It is easy to get lost in the domestic side of the firestorm over President Donald Trump's ill-advised phone call with Ukrainian President Volodymyr Zelensky in July. The House's impeachment inquiry will lead every news broadcast for the foreseeable future. What is missing in much of the conversation, however, is consideration of the geopolitical importance of Ukraine and how the scandal will affect the uncertain future of that nation and its region.

When I became supreme allied commander at NATO in the spring of 2009, Europe was reeling from Russia's short, brutal and highly effective invasion of Georgia. It will go down in military history as the first time a traditional kinetic strike (bombs, rockets, tanks, fighters, troops, etc.) was combined with a very determined offensive cybercampaign. There was also a strong propaganda and strategic misinformation effort; Russian special forces in unmarked uniforms; and insurgent-like attacks against critical infrastructure. This emerging "hybrid warfare" against Georgia was the wave of the future — and eventually it came crashing down on Ukraine.

Following its independence from Russia in 1991, Ukraine had unsettled politics but was generally trending toward the West. It sought a process toward membership in the European Union and became an enthusiastic, if unskilled, partner to NATO. During my time commanding the alliance, Ukrainians participated in many exercises — even hosting some; deployed troops to Afghanistan; participated in the Balkans peacekeeping missions; and supported counterpiracy operations off the coast of East Africa.

I visited several times and was generally impressed with the Ukrainian military, while recognizing governmental corruption was a problem.

By 2013, the population's dissatisfaction with the Kremlin-supported government of Viktor Yanukovych crested, and he was ousted the so-called Maidan revolution. Subsequently, Russia invaded, using the hybrid warfare techniques it honed on Georgia. Putin seized Crimea and supported the breakaway rebels in the Donbas region of southeastern Ukraine. Since Ukraine was only a NATO partner, not a member, the invasion did not trigger an Article V response, in which NATO is required to undertake a military defense. But NATO and the U.S. nonetheless began to supply military and economic aid to Ukraine, first non-lethal equipment under President Barack Obama then lethal weaponry under Donald Trump.

It is that aid, primarily Javelin antitank missiles, that Trump is accused of withholding to put pressure on the Ukrainians to investigate former Vice President Joe Biden and his son Hunter.

This tortured sequence of events matters because Ukraine itself matters. First, Ukraine is a big, proud nation with a long history of independence. It is the largest country by size located entirely in Europe and has a population of 42 million. Despite being an on-again, off-again part of the Russian/Soviet Empire, it always had its own language, culture and outlook.

Today, it is one of the world's leading exporters of food and iron. Its geographic position on the hydrocarbon-rich Black Sea — bordered by four NATO nations and of course Russia — is important as well. All this, taken along with its industrial capability (admittedly much diminished by the war in the southeast), makes Ukraine the state with the greatest potential in a generally depressed part of Europe.

Second, Ukraine falls between East and West. "Ukraine seeks neither to be pro-West or pro-Russia; we want to be pro-Ukraine," the Ukrainian defense chief at the time, Col. Gen. Hryhoriy Pedchenko, often told me. America's goal ought to be exactly that: to give Ukrainians the geopolitical space to make their own decisions about how to align.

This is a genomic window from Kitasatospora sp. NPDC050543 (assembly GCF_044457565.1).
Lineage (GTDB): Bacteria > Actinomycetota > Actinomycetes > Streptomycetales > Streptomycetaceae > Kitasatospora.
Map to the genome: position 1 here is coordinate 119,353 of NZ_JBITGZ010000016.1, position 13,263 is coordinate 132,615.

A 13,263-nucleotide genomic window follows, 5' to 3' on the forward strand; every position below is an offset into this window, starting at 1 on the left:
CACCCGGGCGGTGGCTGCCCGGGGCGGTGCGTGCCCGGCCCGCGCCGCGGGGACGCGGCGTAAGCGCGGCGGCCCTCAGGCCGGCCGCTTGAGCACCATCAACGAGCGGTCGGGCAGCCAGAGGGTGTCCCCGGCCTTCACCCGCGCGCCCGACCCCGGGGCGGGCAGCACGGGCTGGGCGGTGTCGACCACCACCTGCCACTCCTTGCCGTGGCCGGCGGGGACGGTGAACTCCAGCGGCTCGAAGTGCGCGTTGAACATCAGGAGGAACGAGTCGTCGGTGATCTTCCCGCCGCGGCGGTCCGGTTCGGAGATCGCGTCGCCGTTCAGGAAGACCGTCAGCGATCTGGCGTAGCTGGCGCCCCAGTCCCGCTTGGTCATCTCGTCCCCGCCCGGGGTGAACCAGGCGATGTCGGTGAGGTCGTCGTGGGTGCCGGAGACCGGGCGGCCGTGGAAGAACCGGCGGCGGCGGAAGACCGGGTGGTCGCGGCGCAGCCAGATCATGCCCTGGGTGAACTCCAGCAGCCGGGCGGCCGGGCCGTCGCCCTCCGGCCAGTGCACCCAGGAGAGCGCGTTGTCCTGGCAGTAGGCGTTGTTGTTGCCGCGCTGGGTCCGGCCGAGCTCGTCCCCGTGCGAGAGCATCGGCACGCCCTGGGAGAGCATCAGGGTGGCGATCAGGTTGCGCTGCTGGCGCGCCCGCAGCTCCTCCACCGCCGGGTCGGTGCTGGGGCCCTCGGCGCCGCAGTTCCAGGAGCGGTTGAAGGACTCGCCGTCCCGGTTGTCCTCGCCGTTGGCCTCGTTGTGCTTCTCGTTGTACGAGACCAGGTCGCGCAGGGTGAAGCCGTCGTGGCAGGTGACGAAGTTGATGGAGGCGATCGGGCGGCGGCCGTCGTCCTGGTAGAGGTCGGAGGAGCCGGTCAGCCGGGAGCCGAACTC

Putin, of course, sees it differently. In the Russian version of events, Ukraine has historically been a key element of the "near abroad," the ring of vassal states that provided strategic space to Russia and took part in its centrally dominated trade system. After the unrest of the Orange Revolution of 2004 and the Maidan in 2014, Putin was determined to undermine Ukraine's democracy, and has ruthlessly done so. For the West, allowing Ukraine to be forced fully back into the Russian orbit is a dangerous precedent — the former Warsaw Pact states in the Balkans, Baltics and Eastern Europe are watching with trepidation.

Finally, allowing Russian aggression to stand seriously undermines global diplomatic and international legal norms. The invasion and annexation of Crimea was the first time since World War II that territory had been seized in Europe. It has been widely condemned, and Russia is under significant sanctions as a result, including ejection from the former G8 group of industrialized nations. If the West abandons Ukraine now, the message to the international community is that big nations can simply "take a bite" out of smaller neighbors.

It would be a significant geopolitical mistake for the West to abandon Ukraine out of frustration with the emerging Trump impeachment process or exhaustion over dealing with Putin. We should continue to provide military and economic assistance, to include offensive weapons systems and training; to encourage the European Union to work toward membership for Ukraine; and to enhance a strong Ukraine-NATO partnership, both in exercises and operations. While NATO membership is not in the foreseeable future, such exercises and engagement make sense for both sides.

For all these reasons, events in Ukraine will stretch far beyond the borders of Europe. Trump's decision to withhold military aid, for whatever reason, was a significant misstep because it undermined confidence in the U.S. and Western guarantees to all its allies, partners and friends. Trump's phone call with Zelensky wasn't just bad domestic politics, but terrible geopolitics as well.

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